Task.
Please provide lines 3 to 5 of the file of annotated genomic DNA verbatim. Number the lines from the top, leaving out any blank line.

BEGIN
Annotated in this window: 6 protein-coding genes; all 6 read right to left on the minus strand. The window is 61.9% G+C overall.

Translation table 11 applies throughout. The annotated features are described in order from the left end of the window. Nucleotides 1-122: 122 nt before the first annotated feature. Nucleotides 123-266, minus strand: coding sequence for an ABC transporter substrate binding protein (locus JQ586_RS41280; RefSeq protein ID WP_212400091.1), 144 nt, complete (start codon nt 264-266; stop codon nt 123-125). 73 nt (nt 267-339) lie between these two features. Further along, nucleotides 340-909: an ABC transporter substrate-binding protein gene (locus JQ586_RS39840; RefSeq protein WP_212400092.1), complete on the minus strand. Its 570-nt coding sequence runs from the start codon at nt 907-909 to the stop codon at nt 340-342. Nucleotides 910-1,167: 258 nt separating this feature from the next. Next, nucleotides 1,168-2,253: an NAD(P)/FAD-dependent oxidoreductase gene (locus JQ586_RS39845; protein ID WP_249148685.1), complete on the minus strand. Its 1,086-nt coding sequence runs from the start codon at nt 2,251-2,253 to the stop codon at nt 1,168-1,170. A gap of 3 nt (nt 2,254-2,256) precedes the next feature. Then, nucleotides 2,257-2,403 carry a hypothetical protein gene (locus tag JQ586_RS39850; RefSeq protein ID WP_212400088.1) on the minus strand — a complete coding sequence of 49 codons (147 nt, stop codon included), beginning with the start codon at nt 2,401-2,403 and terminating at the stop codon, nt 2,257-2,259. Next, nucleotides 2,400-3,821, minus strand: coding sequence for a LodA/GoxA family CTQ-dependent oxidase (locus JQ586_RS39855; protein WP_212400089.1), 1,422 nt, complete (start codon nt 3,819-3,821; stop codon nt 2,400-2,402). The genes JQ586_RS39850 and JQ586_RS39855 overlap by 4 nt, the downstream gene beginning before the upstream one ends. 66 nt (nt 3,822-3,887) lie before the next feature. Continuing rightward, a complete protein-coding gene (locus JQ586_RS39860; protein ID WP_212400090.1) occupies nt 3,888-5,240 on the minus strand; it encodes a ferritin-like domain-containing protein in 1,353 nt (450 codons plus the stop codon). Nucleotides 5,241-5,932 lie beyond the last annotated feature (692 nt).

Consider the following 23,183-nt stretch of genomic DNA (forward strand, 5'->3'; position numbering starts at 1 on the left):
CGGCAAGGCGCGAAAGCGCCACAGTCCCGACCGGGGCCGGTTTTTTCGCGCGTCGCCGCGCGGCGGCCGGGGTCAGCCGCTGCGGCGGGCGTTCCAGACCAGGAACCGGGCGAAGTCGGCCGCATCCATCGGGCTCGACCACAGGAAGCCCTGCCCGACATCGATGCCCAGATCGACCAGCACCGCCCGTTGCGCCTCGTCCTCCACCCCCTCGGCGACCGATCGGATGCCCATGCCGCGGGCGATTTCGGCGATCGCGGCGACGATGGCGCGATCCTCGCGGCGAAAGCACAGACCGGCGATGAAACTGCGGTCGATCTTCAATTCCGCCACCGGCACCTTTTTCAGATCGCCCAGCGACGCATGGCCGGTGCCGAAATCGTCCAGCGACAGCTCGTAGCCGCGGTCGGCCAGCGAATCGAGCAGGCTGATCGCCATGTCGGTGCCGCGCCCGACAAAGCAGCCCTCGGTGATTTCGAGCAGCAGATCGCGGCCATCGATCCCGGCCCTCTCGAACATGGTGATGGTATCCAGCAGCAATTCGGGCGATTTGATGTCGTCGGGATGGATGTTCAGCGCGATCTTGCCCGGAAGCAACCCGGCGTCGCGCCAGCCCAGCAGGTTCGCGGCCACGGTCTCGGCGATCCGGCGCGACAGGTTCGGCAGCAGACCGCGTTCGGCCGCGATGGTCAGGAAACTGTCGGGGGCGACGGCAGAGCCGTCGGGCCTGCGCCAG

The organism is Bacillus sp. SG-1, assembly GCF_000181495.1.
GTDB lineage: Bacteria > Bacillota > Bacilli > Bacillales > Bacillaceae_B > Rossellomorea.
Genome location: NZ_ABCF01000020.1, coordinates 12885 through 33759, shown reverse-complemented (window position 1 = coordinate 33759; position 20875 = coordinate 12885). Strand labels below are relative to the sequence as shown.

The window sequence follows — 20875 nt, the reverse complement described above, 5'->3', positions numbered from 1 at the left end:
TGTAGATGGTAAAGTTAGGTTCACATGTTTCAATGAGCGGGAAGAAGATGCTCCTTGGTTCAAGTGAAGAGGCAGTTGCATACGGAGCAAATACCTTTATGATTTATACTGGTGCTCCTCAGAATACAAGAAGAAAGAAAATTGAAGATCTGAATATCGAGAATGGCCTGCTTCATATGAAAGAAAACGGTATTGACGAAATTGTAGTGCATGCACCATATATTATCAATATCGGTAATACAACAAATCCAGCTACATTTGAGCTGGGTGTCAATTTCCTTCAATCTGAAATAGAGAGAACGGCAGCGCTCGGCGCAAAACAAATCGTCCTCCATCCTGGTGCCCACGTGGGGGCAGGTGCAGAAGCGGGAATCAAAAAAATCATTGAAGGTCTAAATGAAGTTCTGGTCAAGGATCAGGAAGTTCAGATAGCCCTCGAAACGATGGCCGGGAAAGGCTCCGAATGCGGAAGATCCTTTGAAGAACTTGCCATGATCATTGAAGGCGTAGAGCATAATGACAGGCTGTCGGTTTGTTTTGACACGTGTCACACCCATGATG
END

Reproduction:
Consider the following 23,183-nt stretch of genomic DNA (forward strand, 5'->3'; position numbering starts at 1 on the left):
CGGCAAGGCGCGAAAGCGCCACAGTCCCGACCGGGGCCGGTTTTTTCGCGCGTCGCCGCGCGGCGGCCGGGGTCAGCCGCTGCGGCGGGCGTTCCAGACCAGGAACCGGGCGAAGTCGGCCGCATCCATCGGGCTCGACCACAGGAAGCCCTGCCCGACATCGATGCCCAGATCGACCAGCACCGCCCGTTGCGCCTCGTCCTCCACCCCCTCGGCGACCGATCGGATGCCCATGCCGCGGGCGATTTCGGCGATCGCGGCGACGATGGCGCGATCCTCGCGGCGAAAGCACAGACCGGCGATGAAACTGCGGTCGATCTTCAATTCCGCCACCGGCACCTTTTTCAGATCGCCCAGCGACGCATGGCCGGTGCCGAAATCGTCCAGCGACAGCTCGTAGCCGCGGTCGGCCAGCGAATCGAGCAGGCTGATCGCCATGTCGGTGCCGCGCCCGACAAAGCAGCCCTCGGTGATTTCGAGCAGCAGATCGCGGCCATCGATCCCGGCCCTCTCGAACATGGTGATGGTATCCAGCAGCAATTCGGGCGATTTGATGTCGTCGGGATGGATGTTCAGCGCGATCTTGCCCGGAAGCAACCCGGCGTCGCGCCAGCCCAGCAGGTTCGCGGCCACGGTCTCGGCGATCCGGCGCGACAGGTTCGGCAGCAGACCGCGTTCGGCCGCGATGGTCAGGAAACTGTCGGGGGCGACGGCAGAGCCGTCGGGCCTGCGCCAG

The organism is Bacillus sp. SG-1, assembly GCF_000181495.1.